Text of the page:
Thirty-eight years ago, my mother quit her job, packed a bag of soft, tiny baby clothes, hurried my father to a cab, and recited directions to the law offices of _____ & _____. When she spoke with their attorney earlier that day, he suggested leaving their cars at home; he would drop them off after they signed the adoption papers and their newborn son rested safely in their arms.
I can picture them now: My mother’s tangible excitement, my father’s rational calm. I imagine him chatting with the cabbie while she gazed out the windows at the passing miles that would bring them one step closer to parenthood.
When they arrived at the law offices, their attorney briskly announced that there would be no baby that day. The child was born with problems and had been pulled from the adoption process. He told my parents to find a ride home and wait until another baby was available. Then he excused himself, leaving them devastated and alone on his doorstep.
Sara and Dave and I are standing in Naomi’s room. They’ve decorated the walls with pretty prints and nicely framed photographs of their brown-eyed, beautiful daughter. Sara laughs and points to a shelf on my right. “Look at all of those albums,” she says. “They’re full of pictures. We take them constantly.”
“Wow,” I say. Roughly 20 leather-bound albums sit side by side.
“I send photos to Naomi’s birth mother every two or three weeks,” she explains. “I want her to feel included.”
She points again, motioning this time to a set of photographs that hang diagonally above the shelf. The first is of Dave kissing Naomi’s smooth baby forehead. The third is of Sara in the same pose. The middle photo shows a woman I don’t recognize.
“When we took these,” Sara says, “We asked Naomi’s birth mom if she wanted to participate. She said no, but I encouraged her to stay in case she changed her mind. That’s how we got that picture.”
I study the photo. Naomi’s birth mother looks happy. She gazes at Sara and Dave’s daughter with clear and unflinching affection. There’s a reason for that; it’s what fascinates me most about open adoption: Naomi’s birth mother will never be a peripheral character. She’s an integral member of this family. Sara and Dave have seen to that.
I look at the beaming parents standing with me in this room. There’s so much I’d like to say to them—like how amazed I am by their selflessness and generosity and committment—but I only manage this: “You have no idea how much that photo will mean to Naomi one day.”
Sara nods and is quiet for a moment. “I hope so,” she answers.
For me, parenthood is as much an anthropological study as it is an exercise in love and responsibility. My sons are the first blood relatives I’ve ever known. They look like my husband, but they have every dripping ounce of my personality. They have my mannerisms. They’re loud and quick and spontaneous. It’s uncanny.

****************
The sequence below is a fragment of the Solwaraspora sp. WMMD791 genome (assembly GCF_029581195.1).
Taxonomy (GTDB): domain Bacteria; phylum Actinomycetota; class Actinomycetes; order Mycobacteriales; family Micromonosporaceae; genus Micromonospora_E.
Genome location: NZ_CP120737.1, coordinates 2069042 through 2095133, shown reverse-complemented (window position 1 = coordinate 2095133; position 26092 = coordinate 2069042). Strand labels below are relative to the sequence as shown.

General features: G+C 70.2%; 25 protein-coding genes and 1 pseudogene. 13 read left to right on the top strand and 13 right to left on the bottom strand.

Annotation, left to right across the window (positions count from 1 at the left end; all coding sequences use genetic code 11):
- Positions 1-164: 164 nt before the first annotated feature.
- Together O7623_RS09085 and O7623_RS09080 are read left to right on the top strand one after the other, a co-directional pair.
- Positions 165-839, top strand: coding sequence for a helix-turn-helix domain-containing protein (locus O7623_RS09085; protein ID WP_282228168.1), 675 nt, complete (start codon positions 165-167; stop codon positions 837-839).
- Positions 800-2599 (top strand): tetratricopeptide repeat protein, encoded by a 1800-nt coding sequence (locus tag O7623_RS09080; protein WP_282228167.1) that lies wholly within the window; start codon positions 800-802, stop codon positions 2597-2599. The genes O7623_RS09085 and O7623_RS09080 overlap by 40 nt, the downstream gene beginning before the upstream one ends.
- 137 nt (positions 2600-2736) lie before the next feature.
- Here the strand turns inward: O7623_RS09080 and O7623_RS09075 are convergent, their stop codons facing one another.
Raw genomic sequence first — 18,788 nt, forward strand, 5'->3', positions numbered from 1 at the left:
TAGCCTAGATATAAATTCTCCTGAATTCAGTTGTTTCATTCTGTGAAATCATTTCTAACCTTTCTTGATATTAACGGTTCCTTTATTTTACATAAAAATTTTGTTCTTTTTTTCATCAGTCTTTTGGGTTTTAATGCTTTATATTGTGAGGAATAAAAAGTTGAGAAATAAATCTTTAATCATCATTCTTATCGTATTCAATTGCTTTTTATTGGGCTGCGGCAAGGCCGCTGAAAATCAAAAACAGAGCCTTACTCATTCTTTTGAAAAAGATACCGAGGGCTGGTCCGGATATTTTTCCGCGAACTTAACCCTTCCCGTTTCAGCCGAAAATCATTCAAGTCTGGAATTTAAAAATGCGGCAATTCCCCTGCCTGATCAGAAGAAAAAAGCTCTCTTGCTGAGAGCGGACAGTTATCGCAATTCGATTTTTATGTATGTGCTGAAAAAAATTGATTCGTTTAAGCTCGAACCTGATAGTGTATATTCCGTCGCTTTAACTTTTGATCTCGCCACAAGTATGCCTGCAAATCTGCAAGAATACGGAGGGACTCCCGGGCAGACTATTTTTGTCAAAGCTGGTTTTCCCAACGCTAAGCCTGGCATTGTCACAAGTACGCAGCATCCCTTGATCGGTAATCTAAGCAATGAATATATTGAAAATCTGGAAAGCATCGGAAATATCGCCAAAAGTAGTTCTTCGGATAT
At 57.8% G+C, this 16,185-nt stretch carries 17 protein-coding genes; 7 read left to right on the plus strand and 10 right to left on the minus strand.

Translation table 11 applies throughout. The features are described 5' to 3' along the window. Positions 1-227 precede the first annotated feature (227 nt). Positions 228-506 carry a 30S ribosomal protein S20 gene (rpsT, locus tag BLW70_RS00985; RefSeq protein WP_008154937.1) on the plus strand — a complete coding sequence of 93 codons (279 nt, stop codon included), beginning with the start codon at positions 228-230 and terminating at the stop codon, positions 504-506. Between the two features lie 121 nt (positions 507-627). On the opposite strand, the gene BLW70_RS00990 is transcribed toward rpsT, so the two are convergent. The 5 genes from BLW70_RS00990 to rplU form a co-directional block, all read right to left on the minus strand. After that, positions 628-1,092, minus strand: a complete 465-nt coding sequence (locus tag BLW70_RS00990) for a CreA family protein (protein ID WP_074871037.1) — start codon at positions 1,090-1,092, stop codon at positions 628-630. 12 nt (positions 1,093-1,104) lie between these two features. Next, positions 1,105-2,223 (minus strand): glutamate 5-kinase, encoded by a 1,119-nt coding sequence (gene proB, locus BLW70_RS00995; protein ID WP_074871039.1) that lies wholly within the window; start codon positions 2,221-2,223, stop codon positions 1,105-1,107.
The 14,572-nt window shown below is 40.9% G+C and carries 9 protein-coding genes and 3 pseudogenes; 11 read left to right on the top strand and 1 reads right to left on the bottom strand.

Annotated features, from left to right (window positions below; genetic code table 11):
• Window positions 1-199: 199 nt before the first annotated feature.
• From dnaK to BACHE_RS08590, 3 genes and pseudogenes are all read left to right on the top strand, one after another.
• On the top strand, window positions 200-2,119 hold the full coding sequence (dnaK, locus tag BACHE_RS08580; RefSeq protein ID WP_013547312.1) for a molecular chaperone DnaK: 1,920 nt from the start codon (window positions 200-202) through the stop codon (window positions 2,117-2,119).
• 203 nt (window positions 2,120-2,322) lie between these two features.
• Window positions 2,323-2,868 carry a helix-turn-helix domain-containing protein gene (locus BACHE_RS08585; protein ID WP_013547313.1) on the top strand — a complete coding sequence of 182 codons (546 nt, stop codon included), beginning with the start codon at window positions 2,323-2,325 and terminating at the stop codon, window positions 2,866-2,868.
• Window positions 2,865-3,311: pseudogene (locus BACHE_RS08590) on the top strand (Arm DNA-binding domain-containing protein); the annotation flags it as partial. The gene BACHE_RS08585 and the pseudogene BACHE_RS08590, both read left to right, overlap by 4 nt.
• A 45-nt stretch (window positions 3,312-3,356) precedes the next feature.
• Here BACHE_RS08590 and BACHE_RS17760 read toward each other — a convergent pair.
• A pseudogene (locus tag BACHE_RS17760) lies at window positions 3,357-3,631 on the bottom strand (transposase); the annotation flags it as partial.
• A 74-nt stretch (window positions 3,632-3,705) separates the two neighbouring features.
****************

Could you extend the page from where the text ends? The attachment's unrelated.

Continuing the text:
But when it comes to nature vs. nurture, I’ll bet on nurture every time. I may not look like my parents since we have no genetic tie, but I’m still their spitting image. I’m swathed in my mother’s empathy and my father’s pragmatism; I share their love of music and literature and art, their liberal leanings, their fiery dispositions, their positions on God and country. If you were to ask them, I think they’d say they understand me the way they understand themselves.
When people ask if I’d like to know my birth parents, I have to split my answer: I wish I knew about them, but I’d never want to meet them. Not now. Not at 36. Either they would be disappointed, or I would be. So in my case, closed adoption was the right choice. My parents are my parents. Those mystery people who brought me into this world were simply vessels who made sure my life would be more than whatever they could offer.
But for Sara and Dave and Naomi, open adoption was the right choice. Naomi will grow up knowing where she came from, that she continues to be loved from both sides, and that she was never a “mistake” and never forgotten. She’ll even know her half siblings. What a gift that is.
I think back to my parents standing on the doorstep of that attorney’s office. They’d changed their entire lives to prepare for a baby that basically dissolved into thin air. Then they waited months for the next call, with no real assurance it would come.
But it did, and they brought home my brother that December. Eighteen months later, I came along, and our family was complete.
I think of the role fate played in my history. When my parents initiated their second adoption, they decided they wanted a girl. If I’d been born male, I’d have grown up in a different family, with a different name in a different house in probably a different neighborhood and perhaps a different city, with different friends and different experiences that would have taken me to places I’ve never been. I’d have lived an entirely different life.
When I think about that—when I think of all the things I would have missed—I can’t bear it. I want this life. This very one. In this house, with this family, surrounded by the people who have loved me since the day I was born, and the people I’ve chosen for myself, and the people I helped create.
So when people talk about fate? I just thank God for mine. More than you could possibly know.
~*~ Find me on Twitter @36×37
~*~ Visit the 36×37 facebook page